Southern News / Karnataka / India
newindpress.com / June 9, 2005
Bangalore: Not even a century ago, the plains in the foot of infamous Gopalaswamy hills near Gundlupet was a hunting ground for Cheetahs, which are now extinct in India.
Slowly, the human invasion and expansion of agricultural activities took toll over the dry land habitat and like in other part of India, the magnificent hunter was pushed to extinction.
While the Cheetahs are gone, there are a lot of other dry land animals still managed to survive in small pockets. However, only few habitats like Dorji Bear sanctuary, Ranebennur black buck sanctuary, Arbitittu, Melkote Wolf Sanctuary and Maidenahalli have been declared as protected areas. In other areas, these animals are left at the mercy of local people.
In 1983, the sleepy taluk of Pavaghada in Tumkur district, hit the headlines. Wolves in the taluk , allegedly preyed on seven children in a row. The State Government and local hunters responded to the situation and killed not less than 13 wolves. Since then, no one has bothered to know about wolves in the region.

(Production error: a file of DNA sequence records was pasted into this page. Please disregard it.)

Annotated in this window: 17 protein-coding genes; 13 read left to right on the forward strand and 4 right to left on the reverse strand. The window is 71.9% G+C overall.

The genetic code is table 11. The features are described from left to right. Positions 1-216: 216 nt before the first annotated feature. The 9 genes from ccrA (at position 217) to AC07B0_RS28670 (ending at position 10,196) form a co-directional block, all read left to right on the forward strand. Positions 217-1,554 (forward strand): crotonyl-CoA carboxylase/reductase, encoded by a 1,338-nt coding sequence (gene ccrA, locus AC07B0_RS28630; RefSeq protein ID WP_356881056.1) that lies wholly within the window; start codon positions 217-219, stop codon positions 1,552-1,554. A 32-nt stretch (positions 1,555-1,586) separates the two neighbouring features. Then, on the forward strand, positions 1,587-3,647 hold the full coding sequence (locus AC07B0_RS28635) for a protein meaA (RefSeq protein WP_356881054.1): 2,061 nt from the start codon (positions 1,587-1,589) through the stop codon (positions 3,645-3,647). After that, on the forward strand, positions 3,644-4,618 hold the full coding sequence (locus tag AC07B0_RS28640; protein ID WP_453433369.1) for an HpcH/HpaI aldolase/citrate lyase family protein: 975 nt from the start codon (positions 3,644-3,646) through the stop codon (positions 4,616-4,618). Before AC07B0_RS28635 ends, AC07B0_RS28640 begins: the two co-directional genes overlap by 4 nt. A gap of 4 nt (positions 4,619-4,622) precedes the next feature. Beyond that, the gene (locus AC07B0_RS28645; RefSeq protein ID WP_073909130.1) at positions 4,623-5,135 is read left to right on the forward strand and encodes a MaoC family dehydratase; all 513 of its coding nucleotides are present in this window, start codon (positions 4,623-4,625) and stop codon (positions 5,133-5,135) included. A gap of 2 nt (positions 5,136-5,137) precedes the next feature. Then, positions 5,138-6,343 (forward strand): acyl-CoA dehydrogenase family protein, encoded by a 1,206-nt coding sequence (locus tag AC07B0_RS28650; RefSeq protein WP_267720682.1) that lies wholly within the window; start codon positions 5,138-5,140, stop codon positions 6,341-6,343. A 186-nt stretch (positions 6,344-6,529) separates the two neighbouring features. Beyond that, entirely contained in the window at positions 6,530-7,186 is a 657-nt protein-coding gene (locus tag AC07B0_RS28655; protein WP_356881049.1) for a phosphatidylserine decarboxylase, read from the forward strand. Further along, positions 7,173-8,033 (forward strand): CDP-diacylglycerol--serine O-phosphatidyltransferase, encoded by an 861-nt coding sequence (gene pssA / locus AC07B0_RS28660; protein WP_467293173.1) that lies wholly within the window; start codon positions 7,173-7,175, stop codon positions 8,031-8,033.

According to forest department statistics, every forest in the state has wolves, but no one have sighted them. Most of the sightings have taken place in arid districts like Tumkur, Chitradurga, Raichur, Bellary, Kolar and Mandya. While the advent of irrigation has pushed them towards drier region in plane lands. Even there, they are hunted down, pushing them to brink of extinction.
The other endangered animals include Hyenas, which were once found abundant in the State, especially around the forests. Now, they are found in only few places like in the foot hills of Western ghats. The other animals pushed to corner include Indian fox, jackal, black buck, Great Indian Busterd and even the National bird peacock are not spared in the plane lands.
These animals live in shrub and rocky jungles, which are found in the plane region. While irrigation has ruined most of these jungles, dry land agriculture and horticulture has further denuded them. The other reasons for losing animals include ritual hunting practised in many places, poaching and human-wildlife conflicts.
Worst part is that no concrete study has been conducted over the dry land habitat, which is fast moving towards extinction. Neither the animals dwelling in these habitats and the pressures faced by them is cared for. The forest department hardly has any policy to protect these animals, though they are part of schedule 1 of the Wildlife Protection Act, 1972.
In the current trend, it is matter of time when most of the animals dwelling in dry land habitat go Cheetah way